Issues with Interim Dean of COAS

May 5, 2016

Questioner: Anonymous

Posed to: Earle Traynham, Provost & Vice President, Academic Affairs

“Why is the person in charge of the retention metric being moved to another position (Dean of COAS) when we have just finished last in the state in the performance metrics?”

Response:

It is important to remember that there is no one person “in charge of the retention metric.” Retention is not the responsibility of the Dean of Undergraduate Studies. Retention belongs to literally every one of us, and first and foremost to the faculty. It does not matter what programs are put in place to assist students – and as I describe below, there are many – unless the faculty and the students take responsibility for student success, we will never improve our retention rates. We are very hopeful that we will improve our performance on the retention metric, but this will require all faculty to support this effort. For their parts, the Dean of Undergraduate Studies and the Associate Vice President for Enrollment have been working diligently on new or expanded initiatives to promote and facilitate retention:

  • Restructured orientation programming. Orientation is now a more immersive 2-day overnight experience that includes lectures, writing assignments, and placement testing in writing and math, which focuses more on integrating academically into UNF.
  • The revamped orientation is now part of a new Summer Student Success Strategy, which also includes preparatory modules and skills-building classes in math and writing to help the transition to the type of rigor students will see here at UNF. These approaches will take advantage of our terrific Writing Center as well as the new Math Emporium.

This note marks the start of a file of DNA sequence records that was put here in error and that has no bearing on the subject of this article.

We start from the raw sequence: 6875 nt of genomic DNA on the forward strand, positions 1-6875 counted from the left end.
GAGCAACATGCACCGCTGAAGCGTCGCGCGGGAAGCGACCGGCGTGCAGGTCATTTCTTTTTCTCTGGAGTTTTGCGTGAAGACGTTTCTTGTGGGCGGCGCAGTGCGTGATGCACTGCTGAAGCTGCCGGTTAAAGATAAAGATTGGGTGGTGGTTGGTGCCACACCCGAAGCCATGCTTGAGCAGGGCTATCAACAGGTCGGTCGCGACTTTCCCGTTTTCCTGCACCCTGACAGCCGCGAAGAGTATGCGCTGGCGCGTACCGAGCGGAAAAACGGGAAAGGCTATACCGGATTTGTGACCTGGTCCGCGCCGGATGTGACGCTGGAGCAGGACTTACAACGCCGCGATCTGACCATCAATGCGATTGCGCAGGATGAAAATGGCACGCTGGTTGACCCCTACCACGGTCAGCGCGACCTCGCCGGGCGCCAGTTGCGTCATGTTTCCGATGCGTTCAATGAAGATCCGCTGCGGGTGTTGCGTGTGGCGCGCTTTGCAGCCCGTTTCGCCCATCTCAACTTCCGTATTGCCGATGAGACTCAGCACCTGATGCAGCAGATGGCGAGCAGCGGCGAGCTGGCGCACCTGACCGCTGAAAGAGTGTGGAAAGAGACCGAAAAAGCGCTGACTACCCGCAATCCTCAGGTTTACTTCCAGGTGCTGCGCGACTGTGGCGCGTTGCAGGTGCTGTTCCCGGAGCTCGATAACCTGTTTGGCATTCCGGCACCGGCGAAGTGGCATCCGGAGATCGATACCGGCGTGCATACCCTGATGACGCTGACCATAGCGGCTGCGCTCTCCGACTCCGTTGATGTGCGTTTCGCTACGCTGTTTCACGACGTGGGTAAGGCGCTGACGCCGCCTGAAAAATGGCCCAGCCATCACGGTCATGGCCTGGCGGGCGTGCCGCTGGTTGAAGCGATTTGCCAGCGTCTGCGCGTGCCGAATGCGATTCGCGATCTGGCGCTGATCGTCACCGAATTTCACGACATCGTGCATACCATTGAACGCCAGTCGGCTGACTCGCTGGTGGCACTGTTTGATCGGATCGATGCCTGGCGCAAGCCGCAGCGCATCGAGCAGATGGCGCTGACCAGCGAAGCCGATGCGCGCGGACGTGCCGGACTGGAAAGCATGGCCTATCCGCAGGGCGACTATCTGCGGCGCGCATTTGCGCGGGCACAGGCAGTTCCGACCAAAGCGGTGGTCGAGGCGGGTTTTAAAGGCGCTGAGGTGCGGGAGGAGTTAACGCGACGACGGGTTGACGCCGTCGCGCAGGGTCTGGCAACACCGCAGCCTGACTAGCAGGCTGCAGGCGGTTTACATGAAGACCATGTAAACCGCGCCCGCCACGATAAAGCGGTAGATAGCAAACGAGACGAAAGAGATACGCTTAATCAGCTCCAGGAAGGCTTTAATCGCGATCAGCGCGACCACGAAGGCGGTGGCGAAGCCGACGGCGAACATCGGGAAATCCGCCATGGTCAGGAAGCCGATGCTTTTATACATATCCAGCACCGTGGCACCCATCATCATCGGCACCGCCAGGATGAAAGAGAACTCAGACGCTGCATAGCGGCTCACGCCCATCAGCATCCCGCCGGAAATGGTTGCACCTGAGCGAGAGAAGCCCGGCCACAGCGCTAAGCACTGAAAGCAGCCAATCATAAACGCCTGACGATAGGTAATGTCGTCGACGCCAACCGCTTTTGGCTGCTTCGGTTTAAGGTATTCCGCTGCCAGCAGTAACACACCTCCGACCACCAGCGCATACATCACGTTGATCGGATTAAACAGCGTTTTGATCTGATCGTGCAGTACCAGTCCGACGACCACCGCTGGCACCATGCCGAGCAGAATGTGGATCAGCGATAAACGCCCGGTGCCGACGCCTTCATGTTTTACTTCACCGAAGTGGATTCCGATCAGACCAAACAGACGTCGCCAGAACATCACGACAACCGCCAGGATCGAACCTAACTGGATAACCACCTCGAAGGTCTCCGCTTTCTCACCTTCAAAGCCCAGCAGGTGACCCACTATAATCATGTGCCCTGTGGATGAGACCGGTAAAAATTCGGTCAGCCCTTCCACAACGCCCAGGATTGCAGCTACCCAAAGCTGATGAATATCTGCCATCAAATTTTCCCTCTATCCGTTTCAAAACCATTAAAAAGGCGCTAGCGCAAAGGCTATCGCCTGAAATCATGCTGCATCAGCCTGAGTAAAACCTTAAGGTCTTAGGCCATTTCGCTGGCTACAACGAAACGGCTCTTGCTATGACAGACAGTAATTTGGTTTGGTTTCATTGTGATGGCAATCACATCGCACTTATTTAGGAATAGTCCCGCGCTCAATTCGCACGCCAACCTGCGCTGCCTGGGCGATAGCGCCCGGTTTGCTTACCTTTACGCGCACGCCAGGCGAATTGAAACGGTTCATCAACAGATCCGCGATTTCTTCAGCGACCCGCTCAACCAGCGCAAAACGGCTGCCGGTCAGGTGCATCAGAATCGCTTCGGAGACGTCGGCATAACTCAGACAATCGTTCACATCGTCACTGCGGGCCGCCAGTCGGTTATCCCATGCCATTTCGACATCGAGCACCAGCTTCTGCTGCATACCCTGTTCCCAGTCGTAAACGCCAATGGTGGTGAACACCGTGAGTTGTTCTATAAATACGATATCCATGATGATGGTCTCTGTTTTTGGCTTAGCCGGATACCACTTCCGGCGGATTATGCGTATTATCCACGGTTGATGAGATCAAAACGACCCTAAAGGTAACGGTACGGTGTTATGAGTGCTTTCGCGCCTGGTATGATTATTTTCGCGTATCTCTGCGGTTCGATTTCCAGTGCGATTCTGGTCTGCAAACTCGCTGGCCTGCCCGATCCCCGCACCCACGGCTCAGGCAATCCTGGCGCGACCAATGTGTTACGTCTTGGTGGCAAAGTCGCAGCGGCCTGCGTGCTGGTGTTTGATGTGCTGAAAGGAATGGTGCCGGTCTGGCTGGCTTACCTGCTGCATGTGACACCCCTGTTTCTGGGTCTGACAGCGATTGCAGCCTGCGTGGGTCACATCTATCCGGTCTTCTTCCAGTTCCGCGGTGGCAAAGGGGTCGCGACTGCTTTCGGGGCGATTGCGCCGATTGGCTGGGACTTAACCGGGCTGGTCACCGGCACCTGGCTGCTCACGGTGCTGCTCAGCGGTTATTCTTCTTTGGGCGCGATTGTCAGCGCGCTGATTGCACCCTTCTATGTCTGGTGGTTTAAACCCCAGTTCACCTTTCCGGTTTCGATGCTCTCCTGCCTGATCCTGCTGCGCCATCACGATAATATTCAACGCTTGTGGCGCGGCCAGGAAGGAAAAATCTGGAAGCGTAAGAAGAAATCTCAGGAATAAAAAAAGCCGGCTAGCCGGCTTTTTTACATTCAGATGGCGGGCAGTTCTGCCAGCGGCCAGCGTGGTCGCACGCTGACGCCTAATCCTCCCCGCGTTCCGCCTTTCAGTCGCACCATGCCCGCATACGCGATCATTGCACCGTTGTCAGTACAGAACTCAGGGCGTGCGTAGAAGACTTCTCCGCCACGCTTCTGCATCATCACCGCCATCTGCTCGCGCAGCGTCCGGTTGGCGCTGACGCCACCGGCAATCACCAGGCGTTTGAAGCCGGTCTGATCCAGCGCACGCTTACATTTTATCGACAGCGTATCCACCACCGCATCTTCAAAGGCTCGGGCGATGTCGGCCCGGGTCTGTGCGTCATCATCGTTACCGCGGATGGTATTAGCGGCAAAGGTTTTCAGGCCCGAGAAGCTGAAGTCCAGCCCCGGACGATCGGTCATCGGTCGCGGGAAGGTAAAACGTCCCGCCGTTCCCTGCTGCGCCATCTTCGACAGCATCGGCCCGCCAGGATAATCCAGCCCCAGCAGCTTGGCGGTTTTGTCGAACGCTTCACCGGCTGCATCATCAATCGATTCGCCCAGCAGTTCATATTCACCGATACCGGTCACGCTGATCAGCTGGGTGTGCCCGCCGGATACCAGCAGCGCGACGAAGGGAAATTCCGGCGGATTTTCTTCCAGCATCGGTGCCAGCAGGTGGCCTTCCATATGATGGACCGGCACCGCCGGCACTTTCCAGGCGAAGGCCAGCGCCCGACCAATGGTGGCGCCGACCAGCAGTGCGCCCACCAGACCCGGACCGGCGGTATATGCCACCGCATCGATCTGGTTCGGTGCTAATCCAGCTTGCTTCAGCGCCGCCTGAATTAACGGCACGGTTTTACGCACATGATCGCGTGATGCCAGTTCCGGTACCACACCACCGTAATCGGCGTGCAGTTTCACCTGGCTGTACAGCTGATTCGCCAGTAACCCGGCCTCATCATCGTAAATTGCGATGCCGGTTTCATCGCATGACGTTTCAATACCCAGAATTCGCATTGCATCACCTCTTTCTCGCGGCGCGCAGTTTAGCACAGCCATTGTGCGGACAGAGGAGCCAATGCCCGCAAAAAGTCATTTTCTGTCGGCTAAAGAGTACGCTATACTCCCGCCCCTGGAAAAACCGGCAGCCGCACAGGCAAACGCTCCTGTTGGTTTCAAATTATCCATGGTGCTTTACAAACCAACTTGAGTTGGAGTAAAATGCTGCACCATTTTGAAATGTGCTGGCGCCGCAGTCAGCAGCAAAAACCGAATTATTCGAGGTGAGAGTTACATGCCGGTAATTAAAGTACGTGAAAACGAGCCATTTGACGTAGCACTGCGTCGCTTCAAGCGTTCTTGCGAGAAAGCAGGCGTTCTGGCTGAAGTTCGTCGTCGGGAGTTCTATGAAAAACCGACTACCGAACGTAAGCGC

• Implemented a plan for intrusive first year advising in ACE, which includes a minimum of three meetings during the first year with an advisor.
  • Advisors are also contacting all FTIC students with 90+ credits to promote and facilitate graduation.
  • There’s an increased emphasis on communication and interventions with students. As evidence of that increased emphasis, our Student Enrollment Communication Center in Enrollment Services made over 100,000 calls to prospective and current students over the last year regarding admissions, financial aid, orientation, registration, and events and tours. To put that in context, that center didn’t exist until two years ago.
  • Expanded our Supplemental Instruction program from 56 students in Spring 2015 to 942 in Fall 2015, which offers innovative support for gateway courses and results in an average half-letter grade improvement for students who attend. Even more investment is being made in the SI program for 2016-17.
  • Expanded tutoring to add evening hours, more subjects, more locations (including the library and the dorms), and launched online tutoring for select subjects.
  • One Stop is now One Stop in Two Spots: One Stop now is also operating in the library’s Learning Commons, which provides greater reach and better support for students.
  • We are now strongly encouraging students, through advising, marketing, etc., to take 15 credit hours per semester, or 30 per year. Academic merit scholarships are also going to be aligned with a 15-credit hour load. Our own analytics indicate that, even after controlling for academic preparation and numerous other factors, students attempting more hours are more likely to be retained and graduate.
  • Launched the Provost’s House Calls program, in which 89 UNF faculty, staff, and administrators visited freshmen in the dorms midway through fall semester.